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Turkish agency blamed by U.S. companies for intercepted Web pages

By Joseph Menn

SAN FRANCISCO (Reuters) - An agency of the Turkish government deployed a deceptive version of some Google Inc web pages, possibly to monitor activity by its employees, major Internet companies said on Thursday.

The reports are the latest in a series of incidents in which hackers or governments have taken advantage of the loose rules surrounding the standard security for financial and other sensitive sites, those with Web addresses starting with Https.

In the most recent case, an Ankara public transit agency known as EGO, obtained the capacity to validate such Web pages from a Turkish Internet authority called TurkTrust, which is among the hundreds of entities treated as reliable by all major Internet browsers, Microsoft Corp said in a blog post.

Last month, EGO issued an improper certificate that told some visitors to Google they had reached it securely when they had not, Google said. The ruse was detected because unlike other browsers, Google's Chrome warns users and the company if an unexpected certificate is authenticating a Google site.

Google asked TurkTrust, which said it had "mistakenly" granted the right to authenticate any site to two organizations in August 2011. Google also warned browser makers including Microsoft and Mozilla, makers of Internet Explorer and Firefox, and all three will now block sites that were authenticated by EGO and another TurkTrust customer.

Though only Google was demonstrably faked, giving EGO access to Gmail and search activity, many other pages could have been faked without any of the real companies knowing about it. Spokesmen for the Turkish Embassy in Washington and the consulates in New York and Los Angeles could not be reached for comment.

Few details were provided by the technology companies, but one person involved with the issue said that it appeared that the fake Google.com had been displayed on one internal network.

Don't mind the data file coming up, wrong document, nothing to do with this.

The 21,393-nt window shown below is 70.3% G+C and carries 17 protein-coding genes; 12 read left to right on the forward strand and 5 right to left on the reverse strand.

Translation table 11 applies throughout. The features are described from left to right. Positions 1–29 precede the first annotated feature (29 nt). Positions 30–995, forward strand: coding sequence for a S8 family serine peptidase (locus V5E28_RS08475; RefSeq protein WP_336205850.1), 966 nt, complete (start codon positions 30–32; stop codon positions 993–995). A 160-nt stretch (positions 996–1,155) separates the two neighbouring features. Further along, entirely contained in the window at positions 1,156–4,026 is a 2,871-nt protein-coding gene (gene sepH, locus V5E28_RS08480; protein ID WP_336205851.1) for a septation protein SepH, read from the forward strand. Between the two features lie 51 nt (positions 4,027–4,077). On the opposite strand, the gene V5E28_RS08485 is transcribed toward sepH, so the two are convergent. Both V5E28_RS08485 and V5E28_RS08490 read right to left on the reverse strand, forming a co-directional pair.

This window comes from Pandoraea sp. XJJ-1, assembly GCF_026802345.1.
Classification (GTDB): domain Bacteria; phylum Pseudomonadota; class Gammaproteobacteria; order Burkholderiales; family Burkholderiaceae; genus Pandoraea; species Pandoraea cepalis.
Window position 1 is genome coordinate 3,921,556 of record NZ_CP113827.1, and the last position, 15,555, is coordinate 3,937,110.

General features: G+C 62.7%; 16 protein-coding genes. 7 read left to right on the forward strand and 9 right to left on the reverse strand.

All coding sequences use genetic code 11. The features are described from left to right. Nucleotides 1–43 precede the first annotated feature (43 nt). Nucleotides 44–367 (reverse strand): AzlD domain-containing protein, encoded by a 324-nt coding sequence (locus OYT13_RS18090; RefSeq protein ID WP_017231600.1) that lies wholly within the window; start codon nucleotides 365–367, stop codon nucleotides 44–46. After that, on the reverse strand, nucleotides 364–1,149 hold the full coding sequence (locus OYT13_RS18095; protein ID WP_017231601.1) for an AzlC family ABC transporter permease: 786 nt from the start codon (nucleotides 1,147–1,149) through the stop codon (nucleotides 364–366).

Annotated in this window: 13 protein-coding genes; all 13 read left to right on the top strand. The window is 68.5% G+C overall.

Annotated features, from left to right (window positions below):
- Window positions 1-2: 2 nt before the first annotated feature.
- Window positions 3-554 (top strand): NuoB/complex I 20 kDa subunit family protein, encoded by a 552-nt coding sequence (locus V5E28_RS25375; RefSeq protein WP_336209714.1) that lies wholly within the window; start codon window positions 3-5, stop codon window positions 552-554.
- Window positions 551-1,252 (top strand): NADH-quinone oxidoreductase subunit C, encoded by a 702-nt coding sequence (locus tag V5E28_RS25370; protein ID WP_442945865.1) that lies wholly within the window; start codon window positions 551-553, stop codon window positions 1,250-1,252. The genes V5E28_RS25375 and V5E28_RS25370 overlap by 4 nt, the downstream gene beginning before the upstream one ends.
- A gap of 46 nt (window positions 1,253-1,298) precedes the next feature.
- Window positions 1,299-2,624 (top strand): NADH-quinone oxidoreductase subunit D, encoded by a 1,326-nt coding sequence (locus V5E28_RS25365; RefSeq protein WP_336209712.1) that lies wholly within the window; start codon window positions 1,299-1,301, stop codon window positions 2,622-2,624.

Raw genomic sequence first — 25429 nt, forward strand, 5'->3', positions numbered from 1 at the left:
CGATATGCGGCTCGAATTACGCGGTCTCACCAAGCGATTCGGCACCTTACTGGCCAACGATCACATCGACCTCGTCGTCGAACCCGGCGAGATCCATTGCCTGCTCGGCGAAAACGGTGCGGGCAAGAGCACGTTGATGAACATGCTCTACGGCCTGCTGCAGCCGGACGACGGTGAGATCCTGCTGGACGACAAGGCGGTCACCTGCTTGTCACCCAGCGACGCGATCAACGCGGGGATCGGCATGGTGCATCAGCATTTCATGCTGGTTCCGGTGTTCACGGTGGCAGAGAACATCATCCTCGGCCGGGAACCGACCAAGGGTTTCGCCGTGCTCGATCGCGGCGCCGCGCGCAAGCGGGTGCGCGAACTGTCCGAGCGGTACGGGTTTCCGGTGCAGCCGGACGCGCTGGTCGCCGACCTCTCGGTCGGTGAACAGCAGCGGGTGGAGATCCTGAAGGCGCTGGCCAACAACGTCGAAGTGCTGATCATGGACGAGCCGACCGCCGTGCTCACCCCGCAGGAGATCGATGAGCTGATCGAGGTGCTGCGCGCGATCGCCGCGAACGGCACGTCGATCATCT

"The logical theory is that the transportation agency was using it to spy on its own employees," said Chris Soghoian, a former Federal Trade Commission technology expert now working for the American Civil Liberties Union.

Validation authority alone isn't enough to intercept traffic, the most likely goal of the project. The authenticator would also have to come in contact with the Web user.

A similar situation developed in 2011, when Dutch certificate authority DigiNotar said it had been hacked and that certificates had been stolen. Google later warned that a fake certificate for its site was showing up in Iran, and it warned Gmail users in that country to change their passwords.

Soghoian and other technologists have complained for years that the system behind Https sites is broken, but the industry has been slow to change.

Among other issues, the certificate authorities can resell the right to authenticate and don't have to disclose who their customers are.

"The entire Web relies on every single certificate authority being honest and secure," Soghoian said. "It's a ticking time bomb."

(Reporting by Joseph Menn; Editing by Steve Orlofsky)

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